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Celebrating progress and prosperity in Samtse

On December 17, 1907 when Bhutanese clergy, state officials, and representatives of the people unanimously elected Gongsa Ugyen Wangchuck as the first hereditary King of Bhutan, it signalled the beginning of a new era in Bhutanese history.

This academic documentation of the significance of the National Day is what most Bhutanese are articulate about. In trying to find a meaningful analysis of the 111th National Day, some significance was found in Samtse.

When Samtse hosted the National Day celebrations for the first time in 1981, most of the people involved in today’s grand celebrations were not even born. Samtse was Samchi.

Through the visionary wisdom of His Majesty The Fourth King, Bhutan had just started the decentralisation process. The Fifth Plan was beginning the next year. In his address to about 20,000 people who gathered in Samchi, His Majesty outlined the Plan’s policies and strategies to the members of Dzongkhag Yargay Tshogchung, telling them that if the programmes outlined in the Fifth Plan were to be successful, it was necessary for all people to work hard and participate meaningfully in the implementation of development programmes.

The focus of the Plan was to make the dzongkhag self-reliant. Specific plans with the aim to make Samtse economically self-sustaining “in the shortest possible time, taking into account the local characteristic, potentials and needs” were shared. Samtse’s budget was Nu 204 million, more than three times the Nu 64.6 million in the Fourth Plan.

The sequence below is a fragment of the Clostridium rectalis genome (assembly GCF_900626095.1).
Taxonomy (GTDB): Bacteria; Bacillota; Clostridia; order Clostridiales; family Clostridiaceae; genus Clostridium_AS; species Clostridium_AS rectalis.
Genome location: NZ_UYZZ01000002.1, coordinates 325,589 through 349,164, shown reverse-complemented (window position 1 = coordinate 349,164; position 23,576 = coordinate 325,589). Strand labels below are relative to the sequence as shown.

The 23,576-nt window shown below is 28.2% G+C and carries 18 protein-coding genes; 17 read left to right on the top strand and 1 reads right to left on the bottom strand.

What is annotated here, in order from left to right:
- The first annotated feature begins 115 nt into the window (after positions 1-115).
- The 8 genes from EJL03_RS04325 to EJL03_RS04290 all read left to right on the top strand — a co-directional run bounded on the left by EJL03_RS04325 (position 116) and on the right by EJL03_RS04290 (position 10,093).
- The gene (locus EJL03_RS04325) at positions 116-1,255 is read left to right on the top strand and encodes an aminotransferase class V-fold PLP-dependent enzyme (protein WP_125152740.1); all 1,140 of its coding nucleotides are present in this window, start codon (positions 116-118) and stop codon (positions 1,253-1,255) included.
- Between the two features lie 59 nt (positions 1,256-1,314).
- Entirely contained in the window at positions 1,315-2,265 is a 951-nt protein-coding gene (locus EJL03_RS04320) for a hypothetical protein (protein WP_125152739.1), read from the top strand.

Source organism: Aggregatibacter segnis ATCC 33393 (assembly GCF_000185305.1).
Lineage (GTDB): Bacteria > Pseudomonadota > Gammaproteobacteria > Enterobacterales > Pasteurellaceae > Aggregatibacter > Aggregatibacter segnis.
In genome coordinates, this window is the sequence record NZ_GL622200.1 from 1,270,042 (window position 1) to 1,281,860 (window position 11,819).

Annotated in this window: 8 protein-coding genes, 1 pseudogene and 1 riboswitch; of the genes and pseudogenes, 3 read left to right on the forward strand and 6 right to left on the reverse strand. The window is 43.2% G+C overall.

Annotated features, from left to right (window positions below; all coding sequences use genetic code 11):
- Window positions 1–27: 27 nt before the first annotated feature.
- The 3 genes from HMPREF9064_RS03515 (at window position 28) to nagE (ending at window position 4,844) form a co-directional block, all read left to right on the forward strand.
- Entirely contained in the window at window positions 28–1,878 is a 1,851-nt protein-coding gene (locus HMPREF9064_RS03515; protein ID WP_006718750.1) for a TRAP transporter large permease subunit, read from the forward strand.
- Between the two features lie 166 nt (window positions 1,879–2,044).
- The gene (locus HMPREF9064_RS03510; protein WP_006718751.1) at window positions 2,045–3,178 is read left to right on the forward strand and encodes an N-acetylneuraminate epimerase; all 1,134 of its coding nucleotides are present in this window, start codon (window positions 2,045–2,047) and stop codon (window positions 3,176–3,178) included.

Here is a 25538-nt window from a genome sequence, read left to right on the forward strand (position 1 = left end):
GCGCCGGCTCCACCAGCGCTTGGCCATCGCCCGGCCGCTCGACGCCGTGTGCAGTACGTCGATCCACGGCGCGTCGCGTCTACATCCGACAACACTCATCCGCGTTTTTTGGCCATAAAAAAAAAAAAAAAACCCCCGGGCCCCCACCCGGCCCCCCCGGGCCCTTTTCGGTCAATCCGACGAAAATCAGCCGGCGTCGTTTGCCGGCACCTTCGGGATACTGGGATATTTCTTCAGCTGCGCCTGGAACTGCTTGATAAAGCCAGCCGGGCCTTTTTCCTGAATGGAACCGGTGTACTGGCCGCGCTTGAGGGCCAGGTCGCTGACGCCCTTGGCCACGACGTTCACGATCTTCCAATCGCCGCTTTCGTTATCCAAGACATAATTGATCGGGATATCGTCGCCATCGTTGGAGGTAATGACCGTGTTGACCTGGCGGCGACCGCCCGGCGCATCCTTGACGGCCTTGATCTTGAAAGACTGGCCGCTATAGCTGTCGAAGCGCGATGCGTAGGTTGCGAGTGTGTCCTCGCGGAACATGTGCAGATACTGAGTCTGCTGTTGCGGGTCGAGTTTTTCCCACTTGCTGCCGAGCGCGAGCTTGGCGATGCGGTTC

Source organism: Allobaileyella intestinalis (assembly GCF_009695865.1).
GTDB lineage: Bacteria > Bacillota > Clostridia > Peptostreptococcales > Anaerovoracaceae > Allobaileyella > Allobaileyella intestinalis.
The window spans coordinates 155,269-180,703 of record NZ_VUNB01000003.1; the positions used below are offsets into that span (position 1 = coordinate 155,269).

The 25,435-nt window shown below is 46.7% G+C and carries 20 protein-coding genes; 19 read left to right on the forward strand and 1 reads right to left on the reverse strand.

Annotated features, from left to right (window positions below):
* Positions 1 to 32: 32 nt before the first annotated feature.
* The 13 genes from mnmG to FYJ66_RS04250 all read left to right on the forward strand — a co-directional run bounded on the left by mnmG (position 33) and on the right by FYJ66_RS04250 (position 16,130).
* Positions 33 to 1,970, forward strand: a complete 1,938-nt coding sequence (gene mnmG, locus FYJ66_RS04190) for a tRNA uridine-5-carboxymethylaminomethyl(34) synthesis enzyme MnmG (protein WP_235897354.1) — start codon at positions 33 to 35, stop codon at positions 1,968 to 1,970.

Given is a strategic location, Samtse was never isolated. It was the headquarters of five sub-divisional offices and also had a district commissioner as early as the 1950s when other dzongkhags were deep in isolation. The fertile land, proximity to markets in India and opportunities in horticulture and cash crops like orange, ginger and cardamom, Samtse was all poised for development. The dzongkhag is rich in mineral deposits.

Samtse was one of the fastest developing dzongkhags. It was the first southern dzongkhag to host a National Day celebration attended by His Majesty The Fourth King.

Exactly a decade later in 1991, Samtse was the host again.

If December 17 was celebrated as the National Day because it marked the ending of internal strife and instability with the election of the First King, the 84th National Day celebrated in Samtse in 1991 was significant in many ways. The celebrations came a year after the dzongkhag had faced activities in southern Bhutan that tried to undermine the security of the country. The 84th National Day was symbolic of unity.

In the face of uncertainty arising from the threat to security, the highlight of the National Day Royal address was on the importance of the Seventh Plan. It was about the importance of development and improving the living standards of the people, of promoting rapid socio-economic growth and ensuring balanced development.

All that the King asked from his people was their trust, continued support and dedication to achieve the national objective.

Samtse developed. Roads were constructed, industries established, and schools and institutions built and expanded. The dzongkhag saw dramatic development in all sectors.